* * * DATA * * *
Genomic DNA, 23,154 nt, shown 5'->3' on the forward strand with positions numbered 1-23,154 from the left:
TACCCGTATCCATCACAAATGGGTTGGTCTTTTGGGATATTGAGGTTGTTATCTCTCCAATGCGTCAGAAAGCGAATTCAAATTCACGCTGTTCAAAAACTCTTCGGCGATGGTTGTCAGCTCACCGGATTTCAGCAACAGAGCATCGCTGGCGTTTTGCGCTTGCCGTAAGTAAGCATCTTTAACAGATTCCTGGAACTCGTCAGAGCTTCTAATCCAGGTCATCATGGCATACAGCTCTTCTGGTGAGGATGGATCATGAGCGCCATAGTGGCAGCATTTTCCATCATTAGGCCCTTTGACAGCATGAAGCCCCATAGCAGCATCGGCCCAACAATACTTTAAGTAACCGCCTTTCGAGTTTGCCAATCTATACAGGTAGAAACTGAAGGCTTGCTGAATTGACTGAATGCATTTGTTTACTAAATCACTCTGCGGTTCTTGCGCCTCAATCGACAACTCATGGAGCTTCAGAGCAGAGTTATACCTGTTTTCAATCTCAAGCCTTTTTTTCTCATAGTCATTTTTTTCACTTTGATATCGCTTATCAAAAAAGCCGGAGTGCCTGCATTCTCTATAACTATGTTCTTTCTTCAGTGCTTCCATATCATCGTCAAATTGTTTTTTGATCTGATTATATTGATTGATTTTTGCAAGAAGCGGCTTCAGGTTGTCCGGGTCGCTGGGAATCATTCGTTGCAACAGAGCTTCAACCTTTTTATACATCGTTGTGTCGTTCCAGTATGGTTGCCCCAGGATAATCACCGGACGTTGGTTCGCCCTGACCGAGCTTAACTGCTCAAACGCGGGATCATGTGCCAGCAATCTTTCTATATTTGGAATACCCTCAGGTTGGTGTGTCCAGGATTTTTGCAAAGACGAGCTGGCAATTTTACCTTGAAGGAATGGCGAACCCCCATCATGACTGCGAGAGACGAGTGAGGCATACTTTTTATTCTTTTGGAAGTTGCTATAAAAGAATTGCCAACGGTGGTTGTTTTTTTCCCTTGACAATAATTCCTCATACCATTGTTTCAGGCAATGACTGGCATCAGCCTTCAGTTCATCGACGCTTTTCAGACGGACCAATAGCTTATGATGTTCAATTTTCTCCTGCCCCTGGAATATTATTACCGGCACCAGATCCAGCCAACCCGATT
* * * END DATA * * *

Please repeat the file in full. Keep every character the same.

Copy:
Genomic DNA, 23,154 nt, shown 5'->3' on the forward strand with positions numbered 1-23,154 from the left:
TACCCGTATCCATCACAAATGGGTTGGTCTTTTGGGATATTGAGGTTGTTATCTCTCCAATGCGTCAGAAAGCGAATTCAAATTCACGCTGTTCAAAAACTCTTCGGCGATGGTTGTCAGCTCACCGGATTTCAGCAACAGAGCATCGCTGGCGTTTTGCGCTTGCCGTAAGTAAGCATCTTTAACAGATTCCTGGAACTCGTCAGAGCTTCTAATCCAGGTCATCATGGCATACAGCTCTTCTGGTGAGGATGGATCATGAGCGCCATAGTGGCAGCATTTTCCATCATTAGGCCCTTTGACAGCATGAAGCCCCATAGCAGCATCGGCCCAACAATACTTTAAGTAACCGCCTTTCGAGTTTGCCAATCTATACAGGTAGAAACTGAAGGCTTGCTGAATTGACTGAATGCATTTGTTTACTAAATCACTCTGCGGTTCTTGCGCCTCAATCGACAACTCATGGAGCTTCAGAGCAGAGTTATACCTGTTTTCAATCTCAAGCCTTTTTTTCTCATAGTCATTTTTTTCACTTTGATATCGCTTATCAAAAAAGCCGGAGTGCCTGCATTCTCTATAACTATGTTCTTTCTTCAGTGCTTCCATATCATCGTCAAATTGTTTTTTGATCTGATTATATTGATTGATTTTTGCAAGAAGCGGCTTCAGGTTGTCCGGGTCGCTGGGAATCATTCGTTGCAACAGAGCTTCAACCTTTTTATACATCGTTGTGTCGTTCCAGTATGGTTGCCCCAGGATAATCACCGGACGTTGGTTCGCCCTGACCGAGCTTAACTGCTCAAACGCGGGATCATGTGCCAGCAATCTTTCTATATTTGGAATACCCTCAGGTTGGTGTGTCCAGGATTTTTGCAAAGACGAGCTGGCAATTTTACCTTGAAGGAATGGCGAACCCCCATCATGACTGCGAGAGACGAGTGAGGCATACTTTTTATTCTTTTGGAAGTTGCTATAAAAGAATTGCCAACGGTGGTTGTTTTTTTCCCTTGACAATAATTCCTCATACCATTGTTTCAGGCAATGACTGGCATCAGCCTTCAGTTCATCGACGCTTTTCAGACGGACCAATAGCTTATGATGTTCAATTTTCTCCTGCCCCTGGAATATTATTACCGGCACCAGATCCAGCCAACCCGATT